Every year, ten men from Ness, at the northern tip of the Isle of Lewis, sail north-east for some forty miles to a remote rock called Sulasgeir. Their mission is to catch and harvest the guga; the almost fully grown gannet chicks nesting on the two hundred foot high cliffs that circle the tiny island, which is barely half a mile long. After spending a fortnight in the arduous conditions that often prevail there, they return home with around two thousand of the birds, pickled and salted and ready for the tables of Nessmen and women both at home and abroad.
The Guga Hunters tells the story of the men who voyage to Sulasgeir each year and the district they hail from, bringing out the full colour of their lives, the humour and drama of their exploits. They speak of the laughter that seasons their time together on Sulasgeir, of the risks and dangers they have faced. It also provides a fascinating insight into the social history of Ness, the culture and way-of-life that lies behind the world of the Guga Hunters, the timeless nature of the hunt, and reveals the hunt’s connections to the traditions of other North Atlantic countries. Told in his district’s poetry and prose, English and – occasionally – Gaelic, Donald S. Murray shows how the spirit of a community is preserved in this most unique of exploits.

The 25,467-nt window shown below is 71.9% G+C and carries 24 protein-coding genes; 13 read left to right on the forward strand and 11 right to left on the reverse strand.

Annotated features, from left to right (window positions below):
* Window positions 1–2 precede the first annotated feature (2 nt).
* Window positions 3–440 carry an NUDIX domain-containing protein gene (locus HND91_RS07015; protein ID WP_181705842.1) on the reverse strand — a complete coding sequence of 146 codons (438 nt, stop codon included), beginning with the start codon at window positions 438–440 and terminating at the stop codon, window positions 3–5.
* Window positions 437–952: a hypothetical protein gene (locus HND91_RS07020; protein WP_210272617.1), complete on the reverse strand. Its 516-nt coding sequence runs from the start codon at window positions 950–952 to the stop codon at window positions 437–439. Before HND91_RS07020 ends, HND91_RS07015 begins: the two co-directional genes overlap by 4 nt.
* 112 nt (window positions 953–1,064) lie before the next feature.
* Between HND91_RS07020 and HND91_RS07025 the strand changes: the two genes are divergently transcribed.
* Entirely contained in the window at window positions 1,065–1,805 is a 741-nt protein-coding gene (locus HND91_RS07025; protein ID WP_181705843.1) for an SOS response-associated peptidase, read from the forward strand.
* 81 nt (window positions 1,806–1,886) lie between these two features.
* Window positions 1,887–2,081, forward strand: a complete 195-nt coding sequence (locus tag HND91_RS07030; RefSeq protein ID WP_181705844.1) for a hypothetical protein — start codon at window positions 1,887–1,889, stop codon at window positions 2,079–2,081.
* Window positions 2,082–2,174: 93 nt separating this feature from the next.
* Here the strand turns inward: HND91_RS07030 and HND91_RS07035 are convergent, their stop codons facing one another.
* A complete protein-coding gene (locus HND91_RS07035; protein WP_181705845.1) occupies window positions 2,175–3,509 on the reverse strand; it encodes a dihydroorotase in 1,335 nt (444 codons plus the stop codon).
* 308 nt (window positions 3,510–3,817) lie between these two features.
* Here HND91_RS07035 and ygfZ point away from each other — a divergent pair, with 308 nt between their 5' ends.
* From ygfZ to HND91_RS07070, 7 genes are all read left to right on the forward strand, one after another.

Donald S. Murray comes from Ness at the northern tip of Scotland’s Isle of Lewis and now lives close to ‘the Ness’ at the southern end of Shetland. Donald’s prose and poetry is often about islands and the wildlife on and around them. The men who hunt young gannets every year on the island of Sulasgeir, off the north-east coast of Lewis, were the inspiration for this book, as well as Praising the Guga. Gannets also feature in his wonderfully eclectic collection The Guga Stone: Lies, Legends and Lunacies of St. Kilda, shortlisted as one of The Guardian‘s Nature Books of 2013.